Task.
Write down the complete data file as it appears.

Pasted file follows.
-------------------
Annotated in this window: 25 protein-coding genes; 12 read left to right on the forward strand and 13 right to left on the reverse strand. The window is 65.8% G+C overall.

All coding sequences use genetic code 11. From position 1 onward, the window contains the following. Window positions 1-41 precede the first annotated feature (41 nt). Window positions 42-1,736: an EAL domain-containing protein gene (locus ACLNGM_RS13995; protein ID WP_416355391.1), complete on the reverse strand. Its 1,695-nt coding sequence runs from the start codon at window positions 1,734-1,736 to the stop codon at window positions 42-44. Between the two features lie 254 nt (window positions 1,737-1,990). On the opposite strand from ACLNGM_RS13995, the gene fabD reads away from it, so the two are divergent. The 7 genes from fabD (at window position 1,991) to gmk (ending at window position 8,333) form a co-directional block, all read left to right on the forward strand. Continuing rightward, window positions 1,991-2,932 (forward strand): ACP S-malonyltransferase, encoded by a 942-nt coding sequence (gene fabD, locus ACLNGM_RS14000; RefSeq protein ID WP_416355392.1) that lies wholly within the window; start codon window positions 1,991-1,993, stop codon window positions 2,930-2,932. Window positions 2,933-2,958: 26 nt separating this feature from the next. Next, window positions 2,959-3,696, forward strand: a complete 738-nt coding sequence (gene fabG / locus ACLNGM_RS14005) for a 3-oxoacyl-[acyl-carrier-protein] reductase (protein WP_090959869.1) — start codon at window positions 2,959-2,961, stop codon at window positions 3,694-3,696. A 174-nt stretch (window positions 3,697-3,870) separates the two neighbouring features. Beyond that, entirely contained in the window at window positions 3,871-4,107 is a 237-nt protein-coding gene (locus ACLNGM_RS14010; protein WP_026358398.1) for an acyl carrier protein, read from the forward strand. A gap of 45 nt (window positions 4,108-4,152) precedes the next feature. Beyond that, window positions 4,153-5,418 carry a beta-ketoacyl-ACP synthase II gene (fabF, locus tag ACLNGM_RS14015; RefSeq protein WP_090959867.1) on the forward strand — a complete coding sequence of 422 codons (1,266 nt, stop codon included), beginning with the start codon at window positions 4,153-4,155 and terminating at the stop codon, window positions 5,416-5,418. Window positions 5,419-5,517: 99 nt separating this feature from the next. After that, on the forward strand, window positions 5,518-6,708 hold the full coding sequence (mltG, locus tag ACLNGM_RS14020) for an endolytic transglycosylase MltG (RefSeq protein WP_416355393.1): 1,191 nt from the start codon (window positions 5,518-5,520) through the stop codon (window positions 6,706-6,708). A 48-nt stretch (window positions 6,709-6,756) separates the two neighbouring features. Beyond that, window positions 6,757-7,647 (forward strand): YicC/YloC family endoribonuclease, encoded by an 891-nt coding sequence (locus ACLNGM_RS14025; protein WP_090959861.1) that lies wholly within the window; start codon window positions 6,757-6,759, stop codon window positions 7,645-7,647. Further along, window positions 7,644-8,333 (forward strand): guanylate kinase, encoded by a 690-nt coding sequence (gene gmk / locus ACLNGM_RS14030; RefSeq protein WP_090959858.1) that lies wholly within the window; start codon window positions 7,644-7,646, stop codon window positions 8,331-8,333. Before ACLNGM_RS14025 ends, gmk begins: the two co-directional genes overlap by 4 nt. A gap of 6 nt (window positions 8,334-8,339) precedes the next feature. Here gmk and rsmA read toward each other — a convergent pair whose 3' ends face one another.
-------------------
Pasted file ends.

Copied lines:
Annotated in this window: 25 protein-coding genes; 12 read left to right on the forward strand and 13 right to left on the reverse strand. The window is 65.8% G+C overall.

All coding sequences use genetic code 11. From position 1 onward, the window contains the following. Window positions 1-41 precede the first annotated feature (41 nt). Window positions 42-1,736: an EAL domain-containing protein gene (locus ACLNGM_RS13995; protein ID WP_416355391.1), complete on the reverse strand. Its 1,695-nt coding sequence runs from the start codon at window positions 1,734-1,736 to the stop codon at window positions 42-44. Between the two features lie 254 nt (window positions 1,737-1,990). On the opposite strand from ACLNGM_RS13995, the gene fabD reads away from it, so the two are divergent. The 7 genes from fabD (at window position 1,991) to gmk (ending at window position 8,333) form a co-directional block, all read left to right on the forward strand. Continuing rightward, window positions 1,991-2,932 (forward strand): ACP S-malonyltransferase, encoded by a 942-nt coding sequence (gene fabD, locus ACLNGM_RS14000; RefSeq protein ID WP_416355392.1) that lies wholly within the window; start codon window positions 1,991-1,993, stop codon window positions 2,930-2,932. Window positions 2,933-2,958: 26 nt separating this feature from the next. Next, window positions 2,959-3,696, forward strand: a complete 738-nt coding sequence (gene fabG / locus ACLNGM_RS14005) for a 3-oxoacyl-[acyl-carrier-protein] reductase (protein WP_090959869.1) — start codon at window positions 2,959-2,961, stop codon at window positions 3,694-3,696. A 174-nt stretch (window positions 3,697-3,870) separates the two neighbouring features. Beyond that, entirely contained in the window at window positions 3,871-4,107 is a 237-nt protein-coding gene (locus ACLNGM_RS14010; protein WP_026358398.1) for an acyl carrier protein, read from the forward strand. A gap of 45 nt (window positions 4,108-4,152) precedes the next feature. Beyond that, window positions 4,153-5,418 carry a beta-ketoacyl-ACP synthase II gene (fabF, locus tag ACLNGM_RS14015; RefSeq protein WP_090959867.1) on the forward strand — a complete coding sequence of 422 codons (1,266 nt, stop codon included), beginning with the start codon at window positions 4,153-4,155 and terminating at the stop codon, window positions 5,416-5,418. Window positions 5,419-5,517: 99 nt separating this feature from the next. After that, on the forward strand, window positions 5,518-6,708 hold the full coding sequence (mltG, locus tag ACLNGM_RS14020) for an endolytic transglycosylase MltG (RefSeq protein WP_416355393.1): 1,191 nt from the start codon (window positions 5,518-5,520) through the stop codon (window positions 6,706-6,708). A 48-nt stretch (window positions 6,709-6,756) separates the two neighbouring features. Beyond that, window positions 6,757-7,647 (forward strand): YicC/YloC family endoribonuclease, encoded by an 891-nt coding sequence (locus ACLNGM_RS14025; protein WP_090959861.1) that lies wholly within the window; start codon window positions 6,757-6,759, stop codon window positions 7,645-7,647. Further along, window positions 7,644-8,333 (forward strand): guanylate kinase, encoded by a 690-nt coding sequence (gene gmk / locus ACLNGM_RS14030; RefSeq protein WP_090959858.1) that lies wholly within the window; start codon window positions 7,644-7,646, stop codon window positions 8,331-8,333. Before ACLNGM_RS14025 ends, gmk begins: the two co-directional genes overlap by 4 nt. A gap of 6 nt (window positions 8,334-8,339) precedes the next feature. Here gmk and rsmA read toward each other — a convergent pair whose 3' ends face one another.